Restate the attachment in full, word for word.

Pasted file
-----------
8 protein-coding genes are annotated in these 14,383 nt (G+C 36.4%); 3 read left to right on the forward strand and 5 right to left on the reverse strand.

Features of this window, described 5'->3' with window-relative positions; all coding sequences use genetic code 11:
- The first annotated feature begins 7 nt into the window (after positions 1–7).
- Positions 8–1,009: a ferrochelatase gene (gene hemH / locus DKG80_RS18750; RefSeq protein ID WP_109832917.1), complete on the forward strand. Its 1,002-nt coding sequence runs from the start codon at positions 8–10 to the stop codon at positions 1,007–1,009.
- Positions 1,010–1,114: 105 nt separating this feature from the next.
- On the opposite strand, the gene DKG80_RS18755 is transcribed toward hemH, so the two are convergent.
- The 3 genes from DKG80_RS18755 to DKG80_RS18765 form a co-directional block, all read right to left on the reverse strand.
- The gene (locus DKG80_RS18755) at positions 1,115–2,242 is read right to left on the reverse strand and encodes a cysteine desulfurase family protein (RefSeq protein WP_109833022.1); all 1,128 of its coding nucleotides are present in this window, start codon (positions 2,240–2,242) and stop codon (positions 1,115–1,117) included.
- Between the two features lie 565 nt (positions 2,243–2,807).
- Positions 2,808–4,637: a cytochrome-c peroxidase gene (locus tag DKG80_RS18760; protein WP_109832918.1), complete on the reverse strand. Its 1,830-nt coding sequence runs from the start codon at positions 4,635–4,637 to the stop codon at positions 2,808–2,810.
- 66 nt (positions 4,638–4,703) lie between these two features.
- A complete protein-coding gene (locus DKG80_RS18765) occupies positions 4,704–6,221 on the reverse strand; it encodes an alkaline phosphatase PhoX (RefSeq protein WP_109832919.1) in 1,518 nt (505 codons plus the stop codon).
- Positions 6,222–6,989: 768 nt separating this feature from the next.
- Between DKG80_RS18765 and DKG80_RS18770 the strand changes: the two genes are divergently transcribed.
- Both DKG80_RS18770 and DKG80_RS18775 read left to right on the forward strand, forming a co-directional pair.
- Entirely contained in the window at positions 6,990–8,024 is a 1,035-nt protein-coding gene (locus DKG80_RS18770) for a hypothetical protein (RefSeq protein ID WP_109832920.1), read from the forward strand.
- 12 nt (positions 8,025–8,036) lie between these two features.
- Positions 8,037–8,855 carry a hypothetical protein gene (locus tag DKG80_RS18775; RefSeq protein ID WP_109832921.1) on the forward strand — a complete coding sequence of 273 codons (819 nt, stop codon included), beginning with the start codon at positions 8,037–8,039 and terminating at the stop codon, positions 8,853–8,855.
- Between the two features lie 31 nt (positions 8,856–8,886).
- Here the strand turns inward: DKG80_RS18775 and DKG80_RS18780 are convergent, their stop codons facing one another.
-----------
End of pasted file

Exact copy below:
8 protein-coding genes are annotated in these 14,383 nt (G+C 36.4%); 3 read left to right on the forward strand and 5 right to left on the reverse strand.

Features of this window, described 5'->3' with window-relative positions; all coding sequences use genetic code 11:
- The first annotated feature begins 7 nt into the window (after positions 1–7).
- Positions 8–1,009: a ferrochelatase gene (gene hemH / locus DKG80_RS18750; RefSeq protein ID WP_109832917.1), complete on the forward strand. Its 1,002-nt coding sequence runs from the start codon at positions 8–10 to the stop codon at positions 1,007–1,009.
- Positions 1,010–1,114: 105 nt separating this feature from the next.
- On the opposite strand, the gene DKG80_RS18755 is transcribed toward hemH, so the two are convergent.
- The 3 genes from DKG80_RS18755 to DKG80_RS18765 form a co-directional block, all read right to left on the reverse strand.
- The gene (locus DKG80_RS18755) at positions 1,115–2,242 is read right to left on the reverse strand and encodes a cysteine desulfurase family protein (RefSeq protein WP_109833022.1); all 1,128 of its coding nucleotides are present in this window, start codon (positions 2,240–2,242) and stop codon (positions 1,115–1,117) included.
- Between the two features lie 565 nt (positions 2,243–2,807).
- Positions 2,808–4,637: a cytochrome-c peroxidase gene (locus tag DKG80_RS18760; protein WP_109832918.1), complete on the reverse strand. Its 1,830-nt coding sequence runs from the start codon at positions 4,635–4,637 to the stop codon at positions 2,808–2,810.
- 66 nt (positions 4,638–4,703) lie between these two features.
- A complete protein-coding gene (locus DKG80_RS18765) occupies positions 4,704–6,221 on the reverse strand; it encodes an alkaline phosphatase PhoX (RefSeq protein WP_109832919.1) in 1,518 nt (505 codons plus the stop codon).
- Positions 6,222–6,989: 768 nt separating this feature from the next.
- Between DKG80_RS18765 and DKG80_RS18770 the strand changes: the two genes are divergently transcribed.
- Both DKG80_RS18770 and DKG80_RS18775 read left to right on the forward strand, forming a co-directional pair.
- Entirely contained in the window at positions 6,990–8,024 is a 1,035-nt protein-coding gene (locus DKG80_RS18770) for a hypothetical protein (RefSeq protein ID WP_109832920.1), read from the forward strand.
- 12 nt (positions 8,025–8,036) lie between these two features.
- Positions 8,037–8,855 carry a hypothetical protein gene (locus tag DKG80_RS18775; RefSeq protein ID WP_109832921.1) on the forward strand — a complete coding sequence of 273 codons (819 nt, stop codon included), beginning with the start codon at positions 8,037–8,039 and terminating at the stop codon, positions 8,853–8,855.
- Between the two features lie 31 nt (positions 8,856–8,886).
- Here the strand turns inward: DKG80_RS18775 and DKG80_RS18780 are convergent, their stop codons facing one another.